Excerpt from YA title: A Slip In The Right Direction
by author and poet Rachel Berry
I would like to introduce you to a fantastic gift book for young adult male readers. Everyone experiences unique challenges and celebrations when coming-of-age. Young men and women need special support during this difficult time in life. This book offers a chance to reach our African American males and show them love during their difficult teen years. Please read on for more details and reviews on this incredible book. The author of this book has also pointed out how this book could help the entire family and this group/community start important discusssions. I would like your feedback. Thanks! Ella Curry
Five questions that this book asks of the readers or society
1. What do you feel are some of the reasons that make our youth turn to gangs, and what as a society can we do to change this?
2. Can good home training and instilling family values totally prevent our kids from making bad choices?
3. Does creating a good family image mean we should push our children to make choices or responsibilities they might not be ready for?
4. How does the coming-of-age process effect boys differently from girls and then later on as an adult?
5. What are the pros and cons of discreetly involving and relaying family challenges and situations to our children when they reach a certain age, and what is that age?
» Hear An Excerpt Read By The Author
The story of life, puppy love, and lessons, as seen through the eyes of a 14-year-old young man coming-of-age in Chicago.
Setting the scene from A Slip In The Right Direction:
Fourteen-year-old Clifton Henderson aka Slip has witnessed and become unwillingly involved in a robbery by Chicago gang members. He’s back at home; reported the crime to the police, and is being questioned by a detective who wants to take him down to the station. His parents are not home, but in the streets anxiously looking for him …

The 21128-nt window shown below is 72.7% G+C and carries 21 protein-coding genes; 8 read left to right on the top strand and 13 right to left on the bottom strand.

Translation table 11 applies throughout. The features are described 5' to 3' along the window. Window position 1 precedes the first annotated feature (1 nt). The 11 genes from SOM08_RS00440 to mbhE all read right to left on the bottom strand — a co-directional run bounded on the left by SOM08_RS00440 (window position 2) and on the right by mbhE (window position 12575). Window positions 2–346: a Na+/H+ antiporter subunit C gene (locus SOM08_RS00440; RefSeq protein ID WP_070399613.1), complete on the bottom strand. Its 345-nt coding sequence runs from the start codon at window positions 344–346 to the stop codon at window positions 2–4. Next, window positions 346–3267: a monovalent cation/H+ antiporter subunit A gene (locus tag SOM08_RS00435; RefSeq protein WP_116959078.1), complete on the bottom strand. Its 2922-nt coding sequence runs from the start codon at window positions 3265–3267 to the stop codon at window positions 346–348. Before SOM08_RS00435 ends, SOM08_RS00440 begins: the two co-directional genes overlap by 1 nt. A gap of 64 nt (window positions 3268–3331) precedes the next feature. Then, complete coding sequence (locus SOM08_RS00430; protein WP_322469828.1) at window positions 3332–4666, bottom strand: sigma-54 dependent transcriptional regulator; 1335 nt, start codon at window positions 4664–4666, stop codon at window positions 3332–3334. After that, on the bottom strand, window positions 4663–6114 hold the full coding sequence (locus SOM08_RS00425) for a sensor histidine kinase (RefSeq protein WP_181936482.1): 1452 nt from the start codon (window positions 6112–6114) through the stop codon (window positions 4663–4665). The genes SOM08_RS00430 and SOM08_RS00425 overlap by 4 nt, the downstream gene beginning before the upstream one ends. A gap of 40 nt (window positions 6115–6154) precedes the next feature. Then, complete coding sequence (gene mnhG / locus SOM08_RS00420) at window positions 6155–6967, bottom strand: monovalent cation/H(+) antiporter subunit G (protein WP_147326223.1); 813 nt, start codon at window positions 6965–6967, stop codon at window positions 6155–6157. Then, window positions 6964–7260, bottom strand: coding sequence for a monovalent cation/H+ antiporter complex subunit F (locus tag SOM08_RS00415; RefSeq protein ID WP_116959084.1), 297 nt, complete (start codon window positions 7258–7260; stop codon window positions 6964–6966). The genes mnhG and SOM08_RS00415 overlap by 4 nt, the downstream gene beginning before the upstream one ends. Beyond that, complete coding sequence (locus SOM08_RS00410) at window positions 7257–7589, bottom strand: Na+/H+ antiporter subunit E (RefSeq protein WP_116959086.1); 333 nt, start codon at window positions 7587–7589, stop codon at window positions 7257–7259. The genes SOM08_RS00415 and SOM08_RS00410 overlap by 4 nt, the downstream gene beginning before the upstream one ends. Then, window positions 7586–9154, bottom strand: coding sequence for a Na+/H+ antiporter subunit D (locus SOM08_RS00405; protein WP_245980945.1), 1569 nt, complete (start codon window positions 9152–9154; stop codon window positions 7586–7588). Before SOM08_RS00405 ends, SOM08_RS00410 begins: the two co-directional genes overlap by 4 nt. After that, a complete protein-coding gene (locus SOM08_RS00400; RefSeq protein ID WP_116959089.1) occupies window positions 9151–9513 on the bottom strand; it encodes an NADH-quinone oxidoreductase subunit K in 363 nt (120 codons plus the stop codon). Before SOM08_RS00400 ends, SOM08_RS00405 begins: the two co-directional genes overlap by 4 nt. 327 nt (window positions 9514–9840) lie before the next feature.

Part 1 of The Clifton Henderson series
I took another long stare at him. Something about the way he said this thing made me know he didn’t believe I was innocent. His offer for me to leave was probably not for the safety of a good citizen but thinking I’d be fingered as a snitch among the gangbangers and they’d be hot on the lookout for me. This was his way of stopping more violence. But it didn’t matter what he believed or didn’t believe; he had a point. If I didn’t go with him, I couldn’t leave the apartment without worrying and my folks couldn’t come back home without me worrying. This was really turning into a thing—a bad thing—especially for me. I made my decision.
“I’ll go with you.”
”He said, “Something else you need to understand, kiddo.”
He wrote in his pad while talking. I desperately wanted to snatch the pad out of his hand and read it.
“Until this thing is sorted out, it’s not clear as to whether you are a participant or you’re actually a victim, namely a witness. Do you understand that? I mean, have I made myself clear here?”
Oh, you’re as transparent as they come, my mind whispered. But my mouth just said, “Yep.” Funny, I heard Momma’s voice in my head say, Slip, now you know you’re always suppose to say “yes sir” and “yes ma’am” to your elders. But somehow, I don’t think she meant elder jerks. I was good on this one.